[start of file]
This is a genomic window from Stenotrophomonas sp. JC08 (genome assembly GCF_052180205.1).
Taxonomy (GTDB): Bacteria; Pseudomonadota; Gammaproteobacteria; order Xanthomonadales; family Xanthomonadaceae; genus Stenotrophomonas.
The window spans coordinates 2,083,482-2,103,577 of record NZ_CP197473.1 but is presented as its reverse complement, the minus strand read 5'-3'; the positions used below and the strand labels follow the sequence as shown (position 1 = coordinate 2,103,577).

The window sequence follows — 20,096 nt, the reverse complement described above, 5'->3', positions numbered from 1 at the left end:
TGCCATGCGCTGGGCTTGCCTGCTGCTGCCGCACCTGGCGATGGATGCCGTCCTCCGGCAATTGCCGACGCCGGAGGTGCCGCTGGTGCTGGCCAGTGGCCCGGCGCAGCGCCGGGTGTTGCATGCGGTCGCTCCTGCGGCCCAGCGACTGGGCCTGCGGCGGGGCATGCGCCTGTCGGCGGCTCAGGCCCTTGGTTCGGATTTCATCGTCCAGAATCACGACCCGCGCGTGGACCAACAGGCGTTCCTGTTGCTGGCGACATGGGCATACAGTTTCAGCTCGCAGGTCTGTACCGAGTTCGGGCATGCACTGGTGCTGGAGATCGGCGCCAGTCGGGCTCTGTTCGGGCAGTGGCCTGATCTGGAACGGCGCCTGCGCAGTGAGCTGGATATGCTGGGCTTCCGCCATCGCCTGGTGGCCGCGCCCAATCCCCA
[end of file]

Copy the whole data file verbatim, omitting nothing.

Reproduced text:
This is a genomic window from Stenotrophomonas sp. JC08 (genome assembly GCF_052180205.1).
Taxonomy (GTDB): Bacteria; Pseudomonadota; Gammaproteobacteria; order Xanthomonadales; family Xanthomonadaceae; genus Stenotrophomonas.
The window spans coordinates 2,083,482-2,103,577 of record NZ_CP197473.1 but is presented as its reverse complement, the minus strand read 5'-3'; the positions used below and the strand labels follow the sequence as shown (position 1 = coordinate 2,103,577).

The window sequence follows — 20,096 nt, the reverse complement described above, 5'->3', positions numbered from 1 at the left end:
TGCCATGCGCTGGGCTTGCCTGCTGCTGCCGCACCTGGCGATGGATGCCGTCCTCCGGCAATTGCCGACGCCGGAGGTGCCGCTGGTGCTGGCCAGTGGCCCGGCGCAGCGCCGGGTGTTGCATGCGGTCGCTCCTGCGGCCCAGCGACTGGGCCTGCGGCGGGGCATGCGCCTGTCGGCGGCTCAGGCCCTTGGTTCGGATTTCATCGTCCAGAATCACGACCCGCGCGTGGACCAACAGGCGTTCCTGTTGCTGGCGACATGGGCATACAGTTTCAGCTCGCAGGTCTGTACCGAGTTCGGGCATGCACTGGTGCTGGAGATCGGCGCCAGTCGGGCTCTGTTCGGGCAGTGGCCTGATCTGGAACGGCGCCTGCGCAGTGAGCTGGATATGCTGGGCTTCCGCCATCGCCTGGTGGCCGCGCCCAATCCCCA